Guess Who’s Coming to Dinner: Broadcasting Race


Perhaps no greater vehicle of communication is contributing to a better understanding of the
American Negro than television.

-Editorial in the Negro newspaper the Pittsburgh Courier (1954)

If you give me a television station, we won’t need a revolution.

-Amiri Baraka (1966)

Entertainment programs on television were another important—if sometimes ambivalent—venue for African American visual representation. In the mid-1960s, nationally broadcast dramas and situation comedies began to feature black actors. With these appearances, the networks reached out to black viewers, a new and increasingly lucrative demographic. The content of the shows, however, usually sidestepped the social realities of African American life in order to assuage the anxieties of white viewers and assure high enough ratings to attract profitable sponsors.

Nevertheless, television, more than any other mainstream visual entertainment, was a fertile ground for black representation: a handful of programs featured complex black characters or tackled the issue of racial prejudice; variety series—to a degree far greater than the interpersonal experiences of most Americans—regularly presented black and white performers interacting as equals; and, from the late 1960s onward, local programs gave voice to an array of topics of specific interest to the black community.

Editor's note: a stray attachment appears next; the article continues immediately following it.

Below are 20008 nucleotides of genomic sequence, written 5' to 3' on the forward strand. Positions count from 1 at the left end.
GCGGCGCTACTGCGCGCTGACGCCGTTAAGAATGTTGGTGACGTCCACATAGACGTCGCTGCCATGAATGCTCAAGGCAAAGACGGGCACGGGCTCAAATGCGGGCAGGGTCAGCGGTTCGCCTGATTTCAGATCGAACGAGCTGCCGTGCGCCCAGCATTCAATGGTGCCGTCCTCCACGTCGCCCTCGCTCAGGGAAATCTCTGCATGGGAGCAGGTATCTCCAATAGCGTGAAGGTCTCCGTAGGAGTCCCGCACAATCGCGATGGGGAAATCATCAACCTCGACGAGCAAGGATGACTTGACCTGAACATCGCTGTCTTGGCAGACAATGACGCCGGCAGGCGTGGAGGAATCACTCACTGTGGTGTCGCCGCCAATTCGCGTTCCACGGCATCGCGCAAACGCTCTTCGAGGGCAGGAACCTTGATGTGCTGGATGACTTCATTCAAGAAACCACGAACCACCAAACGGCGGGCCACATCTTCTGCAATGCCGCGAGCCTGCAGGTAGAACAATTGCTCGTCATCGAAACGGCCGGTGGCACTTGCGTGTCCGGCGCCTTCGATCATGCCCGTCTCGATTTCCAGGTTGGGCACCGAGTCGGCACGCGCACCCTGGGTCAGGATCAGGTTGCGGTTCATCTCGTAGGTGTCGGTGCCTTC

Image Credits/Captions (Click on thumbnails for full image)

The Urban Negro Market Potential, n.d.  6 x 10 1/2 x 1/8 in. Collection of Civil Rights Archive/CADVC-UMBC, Baltimore, MD, 2005.101. After World War II, the African-American middle class, though still a small portion of the black population as a whole, was slowly but steadily expanding. Businesses and corporation began to tap into—and study, as these surveys suggest—the buying power of African Americans, a process that led to the increased presence of black characters and celebrities on television, a medium dependent on advertising and consumer outreach.